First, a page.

There is a simple and essentially surefire way to quickly build up your cash — yet 69% of Americans ignore it.
Setting up automatic transfers from your checking account to your savings account is one of the best ways to fatten your cash reserves.
Women are slightly less likely than men to set up automatic transfers — 72% of females do not use this tool, while that’s true of 65% of men. And millennials are especially likely to skip this method, with 76% failing to set up such transfers.
As we noted in “7 Proven Ways to Supercharge Your Savings Today,” the technique of automatically transferring money into a savings account — often referred to as “paying yourself first” — is something almost anyone can do.
As GOBankingRates suggests, you can schedule money to periodically and automatically move from your checking to your savings account.
Or — as we have suggested — you can have money diverted directly from your paycheck into savings:
“Payroll deduction is among the best fixes for struggling savers. With this approach, you have money automatically taken from your paycheck and transferred to a savings account or retirement account. Your employer may even allow you to directly deposit paychecks into multiple accounts.”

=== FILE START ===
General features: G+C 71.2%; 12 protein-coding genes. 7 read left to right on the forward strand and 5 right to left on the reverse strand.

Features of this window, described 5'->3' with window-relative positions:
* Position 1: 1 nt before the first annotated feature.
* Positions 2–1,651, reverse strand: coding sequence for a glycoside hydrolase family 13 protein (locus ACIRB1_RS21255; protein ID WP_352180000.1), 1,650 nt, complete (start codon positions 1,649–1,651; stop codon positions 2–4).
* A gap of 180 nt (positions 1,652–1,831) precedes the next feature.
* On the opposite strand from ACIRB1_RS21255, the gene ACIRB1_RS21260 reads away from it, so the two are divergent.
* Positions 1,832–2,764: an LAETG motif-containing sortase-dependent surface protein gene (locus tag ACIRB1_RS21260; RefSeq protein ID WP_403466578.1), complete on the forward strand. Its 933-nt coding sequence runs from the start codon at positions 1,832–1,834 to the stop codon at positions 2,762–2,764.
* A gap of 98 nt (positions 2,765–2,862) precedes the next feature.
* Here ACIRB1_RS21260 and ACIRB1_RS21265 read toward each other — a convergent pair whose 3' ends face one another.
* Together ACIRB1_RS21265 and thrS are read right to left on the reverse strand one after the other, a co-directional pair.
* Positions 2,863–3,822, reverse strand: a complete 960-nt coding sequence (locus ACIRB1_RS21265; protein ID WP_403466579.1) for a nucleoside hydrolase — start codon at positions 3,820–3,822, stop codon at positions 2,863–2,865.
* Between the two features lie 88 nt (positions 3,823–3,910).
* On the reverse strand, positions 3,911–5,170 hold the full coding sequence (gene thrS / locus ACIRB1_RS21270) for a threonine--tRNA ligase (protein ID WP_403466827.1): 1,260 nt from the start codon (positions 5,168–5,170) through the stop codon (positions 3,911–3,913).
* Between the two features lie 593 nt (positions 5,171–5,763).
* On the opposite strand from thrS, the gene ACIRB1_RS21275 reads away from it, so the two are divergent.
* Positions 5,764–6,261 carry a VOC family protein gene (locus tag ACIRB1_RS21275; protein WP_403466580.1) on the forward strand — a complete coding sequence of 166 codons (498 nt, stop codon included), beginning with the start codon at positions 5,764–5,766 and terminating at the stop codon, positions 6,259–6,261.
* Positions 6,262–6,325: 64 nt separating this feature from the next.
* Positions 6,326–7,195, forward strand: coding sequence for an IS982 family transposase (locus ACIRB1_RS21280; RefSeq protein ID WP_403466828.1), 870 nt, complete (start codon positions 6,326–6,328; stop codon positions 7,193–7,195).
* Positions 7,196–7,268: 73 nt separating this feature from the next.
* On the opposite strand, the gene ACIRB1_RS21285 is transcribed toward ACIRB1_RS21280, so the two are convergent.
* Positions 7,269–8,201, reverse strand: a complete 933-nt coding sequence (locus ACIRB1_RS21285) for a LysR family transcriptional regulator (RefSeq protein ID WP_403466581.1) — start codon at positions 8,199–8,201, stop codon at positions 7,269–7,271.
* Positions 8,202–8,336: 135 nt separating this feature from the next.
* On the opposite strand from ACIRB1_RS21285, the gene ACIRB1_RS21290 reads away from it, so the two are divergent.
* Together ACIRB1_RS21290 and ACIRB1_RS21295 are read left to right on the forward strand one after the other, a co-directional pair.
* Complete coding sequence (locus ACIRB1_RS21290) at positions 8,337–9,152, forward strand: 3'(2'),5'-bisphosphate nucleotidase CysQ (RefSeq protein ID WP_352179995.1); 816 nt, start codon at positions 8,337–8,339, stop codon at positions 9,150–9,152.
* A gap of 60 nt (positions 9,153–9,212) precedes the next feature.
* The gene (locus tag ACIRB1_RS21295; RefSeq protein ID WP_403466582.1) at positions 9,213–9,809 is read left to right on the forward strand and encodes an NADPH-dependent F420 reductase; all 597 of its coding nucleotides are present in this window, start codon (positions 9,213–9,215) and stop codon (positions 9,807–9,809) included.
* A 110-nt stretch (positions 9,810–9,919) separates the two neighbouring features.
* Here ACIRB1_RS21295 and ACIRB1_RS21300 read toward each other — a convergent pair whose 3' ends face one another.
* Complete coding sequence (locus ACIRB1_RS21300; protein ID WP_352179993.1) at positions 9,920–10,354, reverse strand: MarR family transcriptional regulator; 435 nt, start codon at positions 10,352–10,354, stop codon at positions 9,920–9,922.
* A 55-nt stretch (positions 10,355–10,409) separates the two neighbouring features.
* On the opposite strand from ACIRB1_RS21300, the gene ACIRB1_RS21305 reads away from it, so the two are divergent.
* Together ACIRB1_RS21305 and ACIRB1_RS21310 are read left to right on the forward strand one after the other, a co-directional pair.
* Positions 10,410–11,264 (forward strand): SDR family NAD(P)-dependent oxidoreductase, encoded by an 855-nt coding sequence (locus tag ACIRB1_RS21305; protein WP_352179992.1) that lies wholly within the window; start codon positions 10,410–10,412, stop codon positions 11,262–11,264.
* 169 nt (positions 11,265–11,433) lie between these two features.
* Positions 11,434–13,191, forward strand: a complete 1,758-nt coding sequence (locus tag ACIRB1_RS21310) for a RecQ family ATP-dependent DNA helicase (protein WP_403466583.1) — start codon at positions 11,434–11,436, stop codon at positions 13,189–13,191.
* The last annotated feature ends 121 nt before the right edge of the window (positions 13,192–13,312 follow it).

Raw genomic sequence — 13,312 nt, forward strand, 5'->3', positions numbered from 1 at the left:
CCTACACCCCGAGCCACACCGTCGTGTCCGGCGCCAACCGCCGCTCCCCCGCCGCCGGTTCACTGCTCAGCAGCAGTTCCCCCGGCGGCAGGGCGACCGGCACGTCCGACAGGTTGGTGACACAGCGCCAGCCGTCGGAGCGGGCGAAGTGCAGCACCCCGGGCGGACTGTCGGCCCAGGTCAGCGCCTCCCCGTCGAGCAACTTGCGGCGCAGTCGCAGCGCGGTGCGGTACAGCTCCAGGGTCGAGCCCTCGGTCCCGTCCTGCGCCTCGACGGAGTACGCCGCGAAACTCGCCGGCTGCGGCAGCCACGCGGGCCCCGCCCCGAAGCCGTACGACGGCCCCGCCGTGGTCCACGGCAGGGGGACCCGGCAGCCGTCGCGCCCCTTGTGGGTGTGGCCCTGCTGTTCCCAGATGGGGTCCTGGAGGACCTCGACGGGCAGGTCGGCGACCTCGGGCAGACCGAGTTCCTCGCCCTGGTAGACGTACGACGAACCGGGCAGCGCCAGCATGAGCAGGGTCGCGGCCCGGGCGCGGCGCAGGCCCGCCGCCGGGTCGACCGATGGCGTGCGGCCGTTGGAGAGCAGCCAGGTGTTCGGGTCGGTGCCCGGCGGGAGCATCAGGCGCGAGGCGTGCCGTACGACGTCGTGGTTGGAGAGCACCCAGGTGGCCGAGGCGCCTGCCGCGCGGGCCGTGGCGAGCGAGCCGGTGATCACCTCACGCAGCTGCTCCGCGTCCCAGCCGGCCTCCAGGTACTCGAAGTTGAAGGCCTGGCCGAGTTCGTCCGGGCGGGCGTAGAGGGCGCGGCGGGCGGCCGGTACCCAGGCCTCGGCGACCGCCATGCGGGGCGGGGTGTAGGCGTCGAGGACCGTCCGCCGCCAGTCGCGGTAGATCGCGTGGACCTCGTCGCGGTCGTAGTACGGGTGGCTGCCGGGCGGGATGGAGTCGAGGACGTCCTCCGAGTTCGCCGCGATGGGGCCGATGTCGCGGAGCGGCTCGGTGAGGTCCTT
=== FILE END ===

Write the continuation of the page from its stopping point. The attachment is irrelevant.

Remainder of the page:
More ways to boost your savings rate
Today’s savers are also missing other opportunities to sock away cash. For example, the GOBankingRates and CIT Bank study found that a scant 6% of survey respondents have a high-yield savings account.
By not comparing rates from time to time, you could be missing one of the easiest ways to boost your savings.
The current national average interest rate among savings accounts is a measly 0.1% APY, according to the Federal Deposit Insurance Corp. But there are banks paying upwards of 20 times more.
CIT Bank, for example, currently offers a rate as high as 2.45% APY for savings accounts. To learn more about it, check out “Earn 20 Times More on Your Savings Now.”
Finally, remember that to earn more on your money, it helps to understand a little financial lingo. And we promise, that’s not nearly as scary as it sounds.
So, if you saw the term “APY” above and started scratching your head — or if any other commonly heard financial word has you puzzled — check out “14 Financial Words You Need to Understand.”
What steps have you taken to boost your own savings rate? Share your insights in comments below or on our Facebook page.